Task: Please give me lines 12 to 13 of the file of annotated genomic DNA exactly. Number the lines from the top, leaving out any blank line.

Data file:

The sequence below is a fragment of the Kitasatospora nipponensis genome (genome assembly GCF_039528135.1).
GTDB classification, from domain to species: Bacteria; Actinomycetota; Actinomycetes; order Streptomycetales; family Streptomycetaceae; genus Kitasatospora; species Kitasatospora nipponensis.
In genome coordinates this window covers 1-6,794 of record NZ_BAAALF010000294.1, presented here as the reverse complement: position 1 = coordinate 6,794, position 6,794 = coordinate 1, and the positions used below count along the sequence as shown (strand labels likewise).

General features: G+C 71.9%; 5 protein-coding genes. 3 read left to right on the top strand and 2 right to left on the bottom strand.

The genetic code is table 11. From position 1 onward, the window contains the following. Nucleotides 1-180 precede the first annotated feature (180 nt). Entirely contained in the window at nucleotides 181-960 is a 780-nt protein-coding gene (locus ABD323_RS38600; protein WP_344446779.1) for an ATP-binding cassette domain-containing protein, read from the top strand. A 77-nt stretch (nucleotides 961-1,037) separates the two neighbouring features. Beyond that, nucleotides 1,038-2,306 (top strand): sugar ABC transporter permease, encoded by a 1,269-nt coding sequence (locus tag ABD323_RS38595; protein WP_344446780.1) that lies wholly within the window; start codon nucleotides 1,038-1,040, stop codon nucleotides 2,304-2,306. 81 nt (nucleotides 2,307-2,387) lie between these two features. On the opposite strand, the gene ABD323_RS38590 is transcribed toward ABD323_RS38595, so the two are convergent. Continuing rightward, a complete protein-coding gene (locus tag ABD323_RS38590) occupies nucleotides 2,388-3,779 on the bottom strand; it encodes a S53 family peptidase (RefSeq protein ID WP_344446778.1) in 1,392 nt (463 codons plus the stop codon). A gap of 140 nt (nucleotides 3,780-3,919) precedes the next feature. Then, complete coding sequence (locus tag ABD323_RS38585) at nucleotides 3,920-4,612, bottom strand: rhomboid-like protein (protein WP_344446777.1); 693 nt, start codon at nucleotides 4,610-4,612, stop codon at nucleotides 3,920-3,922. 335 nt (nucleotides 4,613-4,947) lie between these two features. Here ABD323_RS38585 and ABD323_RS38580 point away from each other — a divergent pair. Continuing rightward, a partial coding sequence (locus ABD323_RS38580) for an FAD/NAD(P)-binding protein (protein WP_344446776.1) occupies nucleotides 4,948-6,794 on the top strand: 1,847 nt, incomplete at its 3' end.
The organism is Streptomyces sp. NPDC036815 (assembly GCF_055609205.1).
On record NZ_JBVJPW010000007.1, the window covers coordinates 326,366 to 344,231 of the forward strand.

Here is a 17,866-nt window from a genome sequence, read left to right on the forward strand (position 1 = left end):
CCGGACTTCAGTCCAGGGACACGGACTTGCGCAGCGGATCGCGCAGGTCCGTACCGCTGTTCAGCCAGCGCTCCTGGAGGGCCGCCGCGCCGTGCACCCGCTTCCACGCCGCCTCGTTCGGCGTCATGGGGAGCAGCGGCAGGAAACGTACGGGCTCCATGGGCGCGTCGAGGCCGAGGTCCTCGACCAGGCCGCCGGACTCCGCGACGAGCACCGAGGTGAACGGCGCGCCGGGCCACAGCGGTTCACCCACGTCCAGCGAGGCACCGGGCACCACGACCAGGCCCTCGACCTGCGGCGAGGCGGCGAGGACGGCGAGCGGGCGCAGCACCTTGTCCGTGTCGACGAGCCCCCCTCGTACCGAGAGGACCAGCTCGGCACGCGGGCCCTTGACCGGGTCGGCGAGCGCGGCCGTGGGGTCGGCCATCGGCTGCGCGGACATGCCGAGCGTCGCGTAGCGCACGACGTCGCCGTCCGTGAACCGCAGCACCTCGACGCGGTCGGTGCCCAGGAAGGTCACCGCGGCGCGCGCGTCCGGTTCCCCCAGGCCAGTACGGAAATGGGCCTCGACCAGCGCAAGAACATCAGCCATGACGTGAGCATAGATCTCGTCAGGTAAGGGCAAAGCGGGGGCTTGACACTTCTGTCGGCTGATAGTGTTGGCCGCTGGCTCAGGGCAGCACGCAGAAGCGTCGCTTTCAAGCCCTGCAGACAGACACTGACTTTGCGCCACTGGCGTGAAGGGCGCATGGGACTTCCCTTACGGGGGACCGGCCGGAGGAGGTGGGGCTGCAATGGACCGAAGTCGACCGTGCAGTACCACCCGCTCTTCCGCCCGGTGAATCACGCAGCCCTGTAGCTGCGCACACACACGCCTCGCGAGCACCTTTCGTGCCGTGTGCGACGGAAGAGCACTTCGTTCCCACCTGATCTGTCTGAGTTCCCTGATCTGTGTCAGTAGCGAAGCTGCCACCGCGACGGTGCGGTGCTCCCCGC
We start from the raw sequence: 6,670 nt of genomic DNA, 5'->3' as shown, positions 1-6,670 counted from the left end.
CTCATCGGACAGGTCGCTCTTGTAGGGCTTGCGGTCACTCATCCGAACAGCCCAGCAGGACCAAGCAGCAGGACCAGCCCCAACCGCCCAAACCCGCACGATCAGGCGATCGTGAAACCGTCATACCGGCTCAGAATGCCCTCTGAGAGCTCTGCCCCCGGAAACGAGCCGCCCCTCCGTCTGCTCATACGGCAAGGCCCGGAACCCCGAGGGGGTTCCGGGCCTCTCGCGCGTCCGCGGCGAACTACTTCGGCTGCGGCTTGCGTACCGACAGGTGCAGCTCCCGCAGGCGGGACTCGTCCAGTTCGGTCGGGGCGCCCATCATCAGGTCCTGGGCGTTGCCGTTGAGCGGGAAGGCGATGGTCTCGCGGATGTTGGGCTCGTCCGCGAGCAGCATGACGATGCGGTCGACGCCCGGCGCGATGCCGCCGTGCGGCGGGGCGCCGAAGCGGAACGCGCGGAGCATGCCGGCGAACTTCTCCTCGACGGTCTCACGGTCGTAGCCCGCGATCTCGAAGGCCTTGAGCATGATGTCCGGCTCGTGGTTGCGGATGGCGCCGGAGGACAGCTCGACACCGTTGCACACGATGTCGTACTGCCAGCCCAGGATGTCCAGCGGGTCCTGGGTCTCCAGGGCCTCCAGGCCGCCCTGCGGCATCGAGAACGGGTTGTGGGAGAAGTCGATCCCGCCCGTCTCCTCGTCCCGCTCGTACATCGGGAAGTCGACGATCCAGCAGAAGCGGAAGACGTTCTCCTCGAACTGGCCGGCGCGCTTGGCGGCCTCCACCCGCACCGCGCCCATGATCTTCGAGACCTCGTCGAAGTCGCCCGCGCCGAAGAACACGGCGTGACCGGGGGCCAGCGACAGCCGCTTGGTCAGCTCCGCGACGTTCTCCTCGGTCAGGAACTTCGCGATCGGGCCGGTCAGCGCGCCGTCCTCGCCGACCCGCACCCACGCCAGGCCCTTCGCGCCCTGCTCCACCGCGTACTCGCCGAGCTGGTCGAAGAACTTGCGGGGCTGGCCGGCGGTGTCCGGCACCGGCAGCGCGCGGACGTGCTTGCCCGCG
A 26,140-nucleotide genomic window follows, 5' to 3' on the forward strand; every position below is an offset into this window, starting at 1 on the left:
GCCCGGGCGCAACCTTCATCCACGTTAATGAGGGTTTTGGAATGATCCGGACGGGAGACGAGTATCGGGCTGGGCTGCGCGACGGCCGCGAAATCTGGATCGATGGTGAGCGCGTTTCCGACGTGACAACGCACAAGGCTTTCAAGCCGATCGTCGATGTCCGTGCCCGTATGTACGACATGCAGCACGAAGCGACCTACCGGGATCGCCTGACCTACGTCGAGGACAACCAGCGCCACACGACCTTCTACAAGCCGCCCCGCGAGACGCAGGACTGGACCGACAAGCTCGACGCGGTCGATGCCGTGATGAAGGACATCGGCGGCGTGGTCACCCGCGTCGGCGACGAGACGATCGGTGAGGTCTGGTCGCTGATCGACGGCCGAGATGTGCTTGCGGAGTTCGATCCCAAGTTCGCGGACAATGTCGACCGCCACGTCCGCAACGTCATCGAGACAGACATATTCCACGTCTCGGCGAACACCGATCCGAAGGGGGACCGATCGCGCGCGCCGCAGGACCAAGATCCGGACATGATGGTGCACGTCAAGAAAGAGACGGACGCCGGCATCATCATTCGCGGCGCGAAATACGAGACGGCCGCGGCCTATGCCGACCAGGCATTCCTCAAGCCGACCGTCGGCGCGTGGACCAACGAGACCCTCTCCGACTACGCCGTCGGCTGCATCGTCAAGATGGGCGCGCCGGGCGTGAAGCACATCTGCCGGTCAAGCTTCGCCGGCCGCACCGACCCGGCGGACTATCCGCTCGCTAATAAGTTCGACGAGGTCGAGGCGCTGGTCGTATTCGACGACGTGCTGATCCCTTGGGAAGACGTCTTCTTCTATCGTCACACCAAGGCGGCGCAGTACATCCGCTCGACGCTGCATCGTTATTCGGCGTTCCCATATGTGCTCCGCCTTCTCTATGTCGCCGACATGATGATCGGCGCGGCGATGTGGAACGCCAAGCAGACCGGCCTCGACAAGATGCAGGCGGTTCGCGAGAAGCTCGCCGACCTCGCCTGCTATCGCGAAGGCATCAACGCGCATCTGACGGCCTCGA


A 26,140-nucleotide genomic window follows, 5' to 3' on the forward strand; every position below is an offset into this window, starting at 1 on the left:
GCCCGGGCGCAACCTTCATCCACGTTAATGAGGGTTTTGGAATGATCCGGACGGGAGACGAGTATCGGGCTGGGCTGCGCGACGGCCGCGAAATCTGGATCGATGGTGAGCGCGTTTCCGACGTGACAACGCACAAGGCTTTCAAGCCGATCGTCGATGTCCGTGCCCGTATGTACGACATGCAGCACGAAGCGACCTACCGGGATCGCCTGACCTACGTCGAGGACAACCAGCGCCACACGACCTTCTACAAGCCGCCCCGCGAGACGCAGGACTGGACCGACAAGCTCGACGCGGTCGATGCCGTGATGAAGGACATCGGCGGCGTGGTCACCCGCGTCGGCGACGAGACGATCGGTGAGGTCTGGTCGCTGATCGACGGCCGAGATGTGCTTGCGGAGTTCGATCCCAAGTTCGCGGACAATGTCGACCGCCACGTCCGCAACGTCATCGAGACAGACATATTCCACGTCTCGGCGAACACCGATCCGAAGGGGGACCGATCGCGCGCGCCGCAGGACCAAGATCCGGACATGATGGTGCACGTCAAGAAAGAGACGGACGCCGGCATCATCATTCGCGGCGCGAAATACGAGACGGCCGCGGCCTATGCCGACCAGGCATTCCTCAAGCCGACCGTCGGCGCGTGGACCAACGAGACCCTCTCCGACTACGCCGTCGGCTGCATCGTCAAGATGGGCGCGCCGGGCGTGAAGCACATCTGCCGGTCAAGCTTCGCCGGCCGCACCGACCCGGCGGACTATCCGCTCGCTAATAAGTTCGACGAGGTCGAGGCGCTGGTCGTATTCGACGACGTGCTGATCCCTTGGGAAGACGTCTTCTTCTATCGTCACACCAAGGCGGCGCAGTACATCCGCTCGACGCTGCATCGTTATTCGGCGTTCCCATATGTGCTCCGCCTTCTCTATGTCGCCGACATGATGATCGGCGCGGCGATGTGGAACGCCAAGCAGACCGGCCTCGACAAGATGCAGGCGGTTCGCGAGAAGCTCGCCGACCTCGCCTGCTATCGCGAAGGCATCAACGCGCATCTGACGGCCTCGA